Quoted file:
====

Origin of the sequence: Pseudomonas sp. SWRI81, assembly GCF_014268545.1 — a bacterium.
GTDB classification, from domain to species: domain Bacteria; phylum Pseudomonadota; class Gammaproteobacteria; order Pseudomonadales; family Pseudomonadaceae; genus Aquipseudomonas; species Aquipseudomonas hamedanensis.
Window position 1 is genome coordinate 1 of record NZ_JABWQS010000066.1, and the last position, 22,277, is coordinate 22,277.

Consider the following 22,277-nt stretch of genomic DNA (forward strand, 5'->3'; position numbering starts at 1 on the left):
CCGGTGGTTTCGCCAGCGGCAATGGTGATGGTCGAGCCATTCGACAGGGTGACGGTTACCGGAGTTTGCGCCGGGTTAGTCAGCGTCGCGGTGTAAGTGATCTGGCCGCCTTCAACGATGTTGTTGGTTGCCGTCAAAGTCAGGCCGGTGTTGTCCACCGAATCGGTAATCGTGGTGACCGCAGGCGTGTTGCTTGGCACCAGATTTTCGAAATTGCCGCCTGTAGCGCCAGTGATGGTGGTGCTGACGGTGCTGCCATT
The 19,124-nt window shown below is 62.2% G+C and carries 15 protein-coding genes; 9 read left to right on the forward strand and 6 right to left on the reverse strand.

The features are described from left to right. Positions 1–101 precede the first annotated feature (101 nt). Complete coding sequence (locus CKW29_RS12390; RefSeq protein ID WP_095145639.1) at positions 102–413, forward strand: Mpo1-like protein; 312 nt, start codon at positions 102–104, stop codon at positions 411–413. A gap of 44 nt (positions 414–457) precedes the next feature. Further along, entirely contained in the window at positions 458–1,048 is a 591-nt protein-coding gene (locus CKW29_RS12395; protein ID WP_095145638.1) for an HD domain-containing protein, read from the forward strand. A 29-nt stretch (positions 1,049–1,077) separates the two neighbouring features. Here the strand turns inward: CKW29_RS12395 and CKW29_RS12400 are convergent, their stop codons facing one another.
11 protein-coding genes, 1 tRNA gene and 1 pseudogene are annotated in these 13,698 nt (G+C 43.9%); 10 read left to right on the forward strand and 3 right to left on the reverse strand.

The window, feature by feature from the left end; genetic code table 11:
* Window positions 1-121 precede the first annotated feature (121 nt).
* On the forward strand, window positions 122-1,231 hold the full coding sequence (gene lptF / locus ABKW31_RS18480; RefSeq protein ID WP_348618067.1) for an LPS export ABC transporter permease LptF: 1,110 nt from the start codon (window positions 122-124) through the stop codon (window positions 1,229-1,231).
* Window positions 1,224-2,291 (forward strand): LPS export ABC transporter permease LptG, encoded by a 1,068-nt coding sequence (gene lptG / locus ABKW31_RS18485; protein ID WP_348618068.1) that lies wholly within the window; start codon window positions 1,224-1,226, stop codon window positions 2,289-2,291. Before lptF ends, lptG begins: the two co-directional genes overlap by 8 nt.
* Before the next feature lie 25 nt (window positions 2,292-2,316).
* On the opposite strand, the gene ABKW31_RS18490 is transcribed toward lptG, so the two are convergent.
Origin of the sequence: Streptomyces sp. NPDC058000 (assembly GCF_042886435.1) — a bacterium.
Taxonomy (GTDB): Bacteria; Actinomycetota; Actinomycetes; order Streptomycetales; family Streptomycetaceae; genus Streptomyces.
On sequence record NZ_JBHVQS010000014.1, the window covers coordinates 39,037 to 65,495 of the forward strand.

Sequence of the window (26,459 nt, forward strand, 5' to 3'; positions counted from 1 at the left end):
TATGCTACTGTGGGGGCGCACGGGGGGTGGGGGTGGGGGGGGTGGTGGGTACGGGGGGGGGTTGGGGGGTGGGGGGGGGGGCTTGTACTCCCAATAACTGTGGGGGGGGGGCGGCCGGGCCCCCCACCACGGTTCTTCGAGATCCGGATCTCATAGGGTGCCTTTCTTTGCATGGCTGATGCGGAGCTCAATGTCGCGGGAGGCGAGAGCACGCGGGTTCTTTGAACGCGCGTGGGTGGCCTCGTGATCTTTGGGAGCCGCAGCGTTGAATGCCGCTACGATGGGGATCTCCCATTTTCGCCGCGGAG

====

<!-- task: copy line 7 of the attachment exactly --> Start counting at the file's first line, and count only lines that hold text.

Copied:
The features are described from left to right. Positions 1–101 precede the first annotated feature (101 nt). Complete coding sequence (locus CKW29_RS12390; RefSeq protein ID WP_095145639.1) at positions 102–413, forward strand: Mpo1-like protein; 312 nt, start codon at positions 102–104, stop codon at positions 411–413. A gap of 44 nt (positions 414–457) precedes the next feature. Further along, entirely contained in the window at positions 458–1,048 is a 591-nt protein-coding gene (locus CKW29_RS12395; protein ID WP_095145638.1) for an HD domain-containing protein, read from the forward strand. A 29-nt stretch (positions 1,049–1,077) separates the two neighbouring features. Here the strand turns inward: CKW29_RS12395 and CKW29_RS12400 are convergent, their stop codons facing one another.